In a job openings and labor turnover survey by the Bureau of Labor Statistics released Tuesday, data showed that in August the number of people who quit increased to 4.3 million — the highest on record since December 2000.

About 534,000 healthcare workers quit their jobs in August, up from about 404,000 during the same month in 2020.

The numbers suggest healthcare workers handed in their resignations in droves — fueling ongoing concerns of staffing shortages — as the highly contagious Delta variant caused COVID-19 hospitalizations to soar across the U.S. over the summer, Newsweek reported.

The number of people who quit also rose the most in the South and Midwest, the government said, the two regions with the worst COVID-19 outbreaks in August, ABC News reported.

About 892,000 people quit their jobs in hotels, bars, and restaurants, up about 21% from July and almost twice as many as in August 2020. About 721,000 Americans quit retail jobs.

On Friday, the government said job gains were weak for a second straight month in September, with only 194,000 jobs added, though the unemployment rate fell to 4.8% from 5.2%. Friday’s hiring figure is a net total, after quits, retirements, and layoffs are taken into account, ABC News reported.

Tuesday’s report showed hiring slowed in August, while the number of jobs available fell to 10.4 million, from a record high of 11.1 million in July. The largest decreases in job openings included healthcare and social assistance, the figures showed.

The data is not likely to have picked up the impact of vaccine mandates, Newsweek noted.

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FDA Authorizes First E-Cigarette, Cites Benefit For Smokers

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FDA Authorizes First E-Cigarette, Cites Benefit For Smokers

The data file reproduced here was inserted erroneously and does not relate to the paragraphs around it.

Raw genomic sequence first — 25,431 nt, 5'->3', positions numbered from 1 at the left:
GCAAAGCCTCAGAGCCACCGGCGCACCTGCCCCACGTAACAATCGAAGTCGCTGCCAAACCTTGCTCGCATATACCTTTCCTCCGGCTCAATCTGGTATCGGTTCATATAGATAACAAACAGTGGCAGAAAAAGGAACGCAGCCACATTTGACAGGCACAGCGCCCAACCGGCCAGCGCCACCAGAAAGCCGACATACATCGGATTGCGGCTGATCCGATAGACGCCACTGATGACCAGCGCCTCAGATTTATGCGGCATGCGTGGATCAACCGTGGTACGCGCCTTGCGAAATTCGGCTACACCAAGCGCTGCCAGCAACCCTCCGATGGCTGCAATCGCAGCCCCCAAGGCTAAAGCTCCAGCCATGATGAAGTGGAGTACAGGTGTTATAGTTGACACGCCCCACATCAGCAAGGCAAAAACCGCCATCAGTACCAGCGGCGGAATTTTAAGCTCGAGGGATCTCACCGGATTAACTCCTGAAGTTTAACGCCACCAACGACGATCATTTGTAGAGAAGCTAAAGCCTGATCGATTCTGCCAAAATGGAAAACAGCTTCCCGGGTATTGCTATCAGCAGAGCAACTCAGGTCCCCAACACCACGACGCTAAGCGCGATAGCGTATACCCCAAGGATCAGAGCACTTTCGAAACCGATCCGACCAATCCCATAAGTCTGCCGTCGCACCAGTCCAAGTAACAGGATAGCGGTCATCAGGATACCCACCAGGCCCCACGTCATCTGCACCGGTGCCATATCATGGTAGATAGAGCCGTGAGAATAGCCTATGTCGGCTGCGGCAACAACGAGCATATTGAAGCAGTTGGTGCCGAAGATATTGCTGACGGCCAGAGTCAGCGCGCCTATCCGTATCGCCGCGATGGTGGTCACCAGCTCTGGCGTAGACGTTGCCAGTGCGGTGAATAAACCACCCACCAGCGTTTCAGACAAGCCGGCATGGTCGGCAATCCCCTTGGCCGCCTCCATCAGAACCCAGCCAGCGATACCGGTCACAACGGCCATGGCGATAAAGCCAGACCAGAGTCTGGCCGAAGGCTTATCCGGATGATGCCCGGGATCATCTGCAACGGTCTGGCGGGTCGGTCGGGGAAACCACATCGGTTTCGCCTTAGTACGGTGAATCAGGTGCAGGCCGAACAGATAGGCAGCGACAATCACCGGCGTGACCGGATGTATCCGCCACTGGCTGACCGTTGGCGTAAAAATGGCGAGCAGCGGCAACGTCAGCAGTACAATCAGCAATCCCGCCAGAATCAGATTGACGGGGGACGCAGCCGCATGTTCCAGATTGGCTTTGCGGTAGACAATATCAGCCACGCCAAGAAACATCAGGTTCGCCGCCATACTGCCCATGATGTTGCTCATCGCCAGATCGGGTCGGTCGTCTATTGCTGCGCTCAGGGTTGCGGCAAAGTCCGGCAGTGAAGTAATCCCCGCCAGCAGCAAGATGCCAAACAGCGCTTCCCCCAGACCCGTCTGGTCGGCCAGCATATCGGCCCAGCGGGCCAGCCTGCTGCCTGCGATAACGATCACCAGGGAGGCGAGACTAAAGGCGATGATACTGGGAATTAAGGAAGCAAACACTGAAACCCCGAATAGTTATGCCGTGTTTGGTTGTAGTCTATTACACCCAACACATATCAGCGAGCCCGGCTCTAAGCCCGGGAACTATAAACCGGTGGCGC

For the first time, the Food and Drug Administration on Tuesday authorized an electronic cigarette, saying the vaping device from R.J. Reynolds can help smokers cut back on conventional cigarettes.

E-cigarettes have been sold in the U.S. for more than a decade with minimal government oversight or research. Facing a court deadline, the FDA has been conducting a sweeping review of vaping products to determine which ones should be allowed to remain on the market.

The agency said in September it had rejected applications for more than a million e-cigarettes and related products, mainly due to their potential appeal to underage teens. But regulators delayed making decisions on most of the major vaping companies, including market leader Juul, which is still pending.

Tuesday’s decision only applies to Vuse’s Solo e-cigarette and its tobacco-flavored nicotine cartridges. The agency said data from the company showed the e-cigarette helped smokers significantly reduce their exposure to the harmful chemicals in traditional cigarettes.

While the products can now be legally sold in the U.S., the FDA stressed they are neither safe nor “FDA approved,” and that people who don’t smoke shouldn’t use them.